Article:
Saturday Evening Post: Really, REALLY Late Edition – Chicago

Again, apologies for our site outage. Talk about frustrating – our site went down not because of anything we did or our hosting company. Nope, we were caught in the collateral damage between two warring companies upstream for us in the big, wide, less-than-wonderful world of routers, DNS and OC3s. Turns out, you can’t really make anything foolproof, because fools are so bloody ingenious. Having said that…

One of my not-so-secret pleasures are musicals. I grew up the son of a musician, so I come by this honestly – over the course of my career, I’ve played in the pit orchestras of probably close to 100 musicals (so many, in fact, I’ve forgotten all of them that I’ve done). One that I haven’t done (yet) is the musical Chicago, the retelling of the (mostly) true story of not one but two sensational Crimes of the Century, where women were accused of offing their lovers by way of lead poisoning.

Even if you’re not fond of movies where characters suddenly and inexplicably burst out in song, this one’s worth watching. A top-notch cast (Reneé Zelwigger, Catherine Zeta-Jones and Richard Gere), imaginative staging and directing netted it an impressive number of Academy Awards a few years back, well-deserved awards, I might add.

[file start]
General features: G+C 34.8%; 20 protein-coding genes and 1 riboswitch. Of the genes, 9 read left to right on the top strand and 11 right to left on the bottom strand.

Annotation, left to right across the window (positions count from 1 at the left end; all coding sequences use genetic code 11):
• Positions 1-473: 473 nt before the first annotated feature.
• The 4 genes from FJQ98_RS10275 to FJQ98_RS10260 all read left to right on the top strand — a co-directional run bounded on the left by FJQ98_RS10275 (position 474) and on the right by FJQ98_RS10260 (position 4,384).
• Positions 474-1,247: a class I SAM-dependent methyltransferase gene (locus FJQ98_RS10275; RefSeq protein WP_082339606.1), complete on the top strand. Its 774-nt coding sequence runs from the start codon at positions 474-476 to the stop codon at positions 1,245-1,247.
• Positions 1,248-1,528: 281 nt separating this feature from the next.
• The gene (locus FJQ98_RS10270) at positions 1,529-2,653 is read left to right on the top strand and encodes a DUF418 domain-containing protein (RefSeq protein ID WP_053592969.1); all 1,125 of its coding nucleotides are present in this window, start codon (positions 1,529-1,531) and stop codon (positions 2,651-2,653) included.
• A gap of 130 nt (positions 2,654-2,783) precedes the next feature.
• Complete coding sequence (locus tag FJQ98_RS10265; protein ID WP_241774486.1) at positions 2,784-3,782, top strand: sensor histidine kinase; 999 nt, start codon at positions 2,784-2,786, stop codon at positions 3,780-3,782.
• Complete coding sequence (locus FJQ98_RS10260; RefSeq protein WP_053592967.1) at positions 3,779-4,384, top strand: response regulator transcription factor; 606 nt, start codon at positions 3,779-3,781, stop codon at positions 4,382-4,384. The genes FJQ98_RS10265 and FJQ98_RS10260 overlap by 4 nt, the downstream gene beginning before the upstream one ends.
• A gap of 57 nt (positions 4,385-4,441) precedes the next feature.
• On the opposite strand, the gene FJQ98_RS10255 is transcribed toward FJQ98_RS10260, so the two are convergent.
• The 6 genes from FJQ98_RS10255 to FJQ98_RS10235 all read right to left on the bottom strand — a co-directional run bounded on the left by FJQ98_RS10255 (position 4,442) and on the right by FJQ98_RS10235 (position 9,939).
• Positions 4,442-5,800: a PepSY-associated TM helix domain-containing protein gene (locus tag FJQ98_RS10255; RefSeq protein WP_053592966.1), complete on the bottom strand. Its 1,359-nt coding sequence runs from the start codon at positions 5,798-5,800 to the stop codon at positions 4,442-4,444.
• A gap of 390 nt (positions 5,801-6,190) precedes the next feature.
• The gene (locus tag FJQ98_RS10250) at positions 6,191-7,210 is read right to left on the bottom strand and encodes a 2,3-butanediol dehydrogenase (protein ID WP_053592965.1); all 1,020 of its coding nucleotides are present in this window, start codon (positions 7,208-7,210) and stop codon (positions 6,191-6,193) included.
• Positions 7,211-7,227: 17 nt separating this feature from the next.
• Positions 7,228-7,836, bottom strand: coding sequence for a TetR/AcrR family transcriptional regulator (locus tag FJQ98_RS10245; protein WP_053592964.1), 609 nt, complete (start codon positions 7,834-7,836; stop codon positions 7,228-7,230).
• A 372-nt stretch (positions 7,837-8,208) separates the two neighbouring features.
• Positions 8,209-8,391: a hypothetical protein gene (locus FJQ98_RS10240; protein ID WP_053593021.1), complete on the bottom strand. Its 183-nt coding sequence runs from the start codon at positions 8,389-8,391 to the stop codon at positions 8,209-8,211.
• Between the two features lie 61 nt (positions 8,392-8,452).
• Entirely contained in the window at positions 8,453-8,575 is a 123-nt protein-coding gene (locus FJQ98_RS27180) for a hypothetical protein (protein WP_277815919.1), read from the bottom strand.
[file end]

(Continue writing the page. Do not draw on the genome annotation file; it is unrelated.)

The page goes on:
The number featured here is recounts lawyer Billy Flynn’s attempt to spin the accused’ story to try the case in the press. Interestingly enough, the original story upon which the musical is based, was written by the character played here by Christina Baranski, reporter Maurine Dallas Watkins, one of the so-called founders of the “sob-sister journalist” movement in the 1920s.

Years after writing the story, Watkins became a born-again Christian, and believed that glorifying the story of the murders was wrong. As a result, the musical (and subsequently, the movie version) were not made until her estate negotiated the sale of the rights following her death.

At any rate, it’s an entertaining movie, and a great number. Enjoy.

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About Brad Kozak

Brad Kozak is an iconoclastic, curmudgeonly graphic designer/marketer/writer/musician/advertiser/conservative creative guy. In 2007, he completed a gradual transition from a conservative semi-pacifist to a proactive, armed citizen, willing to exercise his Second Amendment rights to protect his family and property. His idea of “gun control” is hitting where he aims.

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